Retro Guru
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Joined: Thu Oct 18, 2007 9:46 am
Posts: 328
I wonder why shot-peening is a technique used to avoid crack formation?

I would have thought a smooth surface would be less prone to cracks as it has a smaller surface area and therefor less areas for cracks to propagate from.

The frame I had was just 'dull' and not shot peened. I could be wrong though - but it polished up nicely!

Let us know about this surface thing if you can plasma2873. And what is Grade2 Titanium?

Cheers!


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 Post subject: Raleigh titanium
PostPosted: Tue May 13, 2008 10:01 am 
Devout Dirtbag
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Joined: Tue Oct 30, 2007 1:28 pm
Posts: 133
Location: The people's republic of South Yorkshire
Polishing is actually a procedure introducing millions of tiny sharp edged scratches into a surface. It is the acute angle at the base of these scratches that acts as a stress concentration and crack propogation point. We are talking on a micro scale here so it is hard to imagine. Polishing acts to dazzle by light reflection but view a polished surface under an electron microscope and you will always see scratches.

Shot peening introduces no such acute angled scratches and so there is less chance of crack propogation.

Commercial grade 2 titanium is a very pure grade of titanium, I'm not sure if Timet still make it, but is a reference to the degree of refinement in the metal extraction process.

If you look at the fatigue cycle of the materials you would have to be doing an amazing mileage per annum over a long period of time on some shocking roads to fail one of these frames. I don't have the figures to work it out. Check the book "bicycling science" for more info (or study materials for 10 years at Sheffield university!)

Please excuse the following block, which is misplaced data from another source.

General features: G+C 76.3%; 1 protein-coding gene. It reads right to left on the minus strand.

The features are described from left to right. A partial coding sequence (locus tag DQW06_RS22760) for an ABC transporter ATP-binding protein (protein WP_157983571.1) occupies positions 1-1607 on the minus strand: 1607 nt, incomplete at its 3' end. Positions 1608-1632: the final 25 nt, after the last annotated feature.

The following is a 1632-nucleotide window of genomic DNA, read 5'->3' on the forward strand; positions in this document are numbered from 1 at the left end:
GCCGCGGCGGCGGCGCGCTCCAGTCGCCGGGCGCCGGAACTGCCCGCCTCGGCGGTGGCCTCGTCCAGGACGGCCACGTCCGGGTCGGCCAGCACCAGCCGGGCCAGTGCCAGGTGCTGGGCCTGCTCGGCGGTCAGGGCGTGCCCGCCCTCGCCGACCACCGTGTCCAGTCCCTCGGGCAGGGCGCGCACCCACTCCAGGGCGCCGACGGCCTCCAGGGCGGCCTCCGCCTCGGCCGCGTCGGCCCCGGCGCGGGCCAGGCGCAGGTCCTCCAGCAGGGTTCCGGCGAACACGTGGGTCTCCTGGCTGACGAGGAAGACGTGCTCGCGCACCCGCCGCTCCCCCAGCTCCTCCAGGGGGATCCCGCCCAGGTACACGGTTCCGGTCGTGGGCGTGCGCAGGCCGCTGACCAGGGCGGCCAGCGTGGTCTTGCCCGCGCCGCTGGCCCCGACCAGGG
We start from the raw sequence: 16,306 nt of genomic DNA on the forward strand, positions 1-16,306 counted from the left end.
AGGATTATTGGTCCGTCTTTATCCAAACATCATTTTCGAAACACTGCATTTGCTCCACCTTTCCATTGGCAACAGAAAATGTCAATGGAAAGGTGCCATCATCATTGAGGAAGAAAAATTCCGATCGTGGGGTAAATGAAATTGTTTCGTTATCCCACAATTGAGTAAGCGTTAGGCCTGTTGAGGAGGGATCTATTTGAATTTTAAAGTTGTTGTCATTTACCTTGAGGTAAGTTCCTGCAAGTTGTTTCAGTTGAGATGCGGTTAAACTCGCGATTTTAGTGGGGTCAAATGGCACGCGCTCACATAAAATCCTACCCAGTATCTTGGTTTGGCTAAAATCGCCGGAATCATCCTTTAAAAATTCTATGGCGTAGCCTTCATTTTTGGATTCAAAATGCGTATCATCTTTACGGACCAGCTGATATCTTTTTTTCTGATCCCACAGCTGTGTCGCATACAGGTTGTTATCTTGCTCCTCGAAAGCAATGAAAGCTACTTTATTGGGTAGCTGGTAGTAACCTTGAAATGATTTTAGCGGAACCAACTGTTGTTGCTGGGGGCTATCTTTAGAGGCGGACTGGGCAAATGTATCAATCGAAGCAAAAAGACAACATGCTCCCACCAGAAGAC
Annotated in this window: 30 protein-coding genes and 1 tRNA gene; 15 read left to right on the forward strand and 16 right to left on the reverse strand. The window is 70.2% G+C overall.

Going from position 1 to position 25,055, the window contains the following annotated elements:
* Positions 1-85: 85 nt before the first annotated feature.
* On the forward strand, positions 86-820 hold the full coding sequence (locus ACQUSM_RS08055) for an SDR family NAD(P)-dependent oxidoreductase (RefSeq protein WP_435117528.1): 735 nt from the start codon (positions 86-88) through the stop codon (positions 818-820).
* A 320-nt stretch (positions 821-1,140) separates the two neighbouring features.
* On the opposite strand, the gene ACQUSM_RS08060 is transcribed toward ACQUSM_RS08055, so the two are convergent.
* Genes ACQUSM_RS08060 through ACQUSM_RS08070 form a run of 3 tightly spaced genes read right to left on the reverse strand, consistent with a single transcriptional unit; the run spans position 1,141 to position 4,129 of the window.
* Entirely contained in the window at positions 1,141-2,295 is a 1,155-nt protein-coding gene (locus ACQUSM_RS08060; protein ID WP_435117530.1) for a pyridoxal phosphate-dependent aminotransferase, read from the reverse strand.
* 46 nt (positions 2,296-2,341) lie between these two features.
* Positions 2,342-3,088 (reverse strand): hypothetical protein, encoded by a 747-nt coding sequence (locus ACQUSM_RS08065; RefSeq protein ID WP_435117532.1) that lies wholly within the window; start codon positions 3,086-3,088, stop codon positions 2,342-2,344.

Regards


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 Post subject: Ti
PostPosted: Tue May 13, 2008 7:17 pm 
Retro Guru
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Joined: Thu Oct 18, 2007 9:46 am
Posts: 328
Thanks for that comprehensive explanation.

Sorry to go a bit off-thread here but these frames are nice - and if I see another in my size I will be going for it.

All the very best with the Raleigh. It'll be a beauty!

Post some pics.

Cheers!


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 Post subject: Re: Raleigh titanium
PostPosted: Thu May 15, 2008 3:37 pm 
Old School Grand Master
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Joined: Wed Feb 20, 2008 12:21 pm
Posts: 5785
Location: Lost in Translation
plasma2873 wrote:
Polishing is actually a procedure introducing millions of tiny sharp edged scratches into a surface. It is the acute angle at the base of these scratches that acts as a stress concentration and crack propogation point. We are talking on a micro scale here so it is hard to imagine. Polishing acts to dazzle by light reflection but view a polished surface under an electron microscope and you will always see scratches.

Shot peening introduces no such acute angled scratches and so there is less chance of crack propogation.

There's also the effect of putting the surface layer in compression:

http://en.wikipedia.org/wiki/Shot_peening

Quote:
Peening a surface spreads it plastically, causing changes in the
mechanical properties of the surface. Shot peening is often called
for in aircraft repairs to relieve tensile stresses built up in the grinding
process and replace them with beneficial compressive stresses.

Plastic deformation induces a residual compressive stress in a peened
surface, along with tensile stress in the interior. Surface compressive
stresses confer resistance to metal fatigue and to some forms of
corrosion.

Mavic now peen some of their rims to reduce the risk of cracking.


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 Post subject: Shot peening
PostPosted: Thu May 15, 2008 4:28 pm 
Devout Dirtbag
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Joined: Tue Oct 30, 2007 1:28 pm
Posts: 133
Location: The people's republic of South Yorkshire
I didn't want to enter into the field of surface tension and compression but you are spot on with your comments there one eyed Jim.

If you ever come across one of these frames languishing in an old Raleigh dealers, buy it and don't sell it as us previous owners really regret it now.

Regards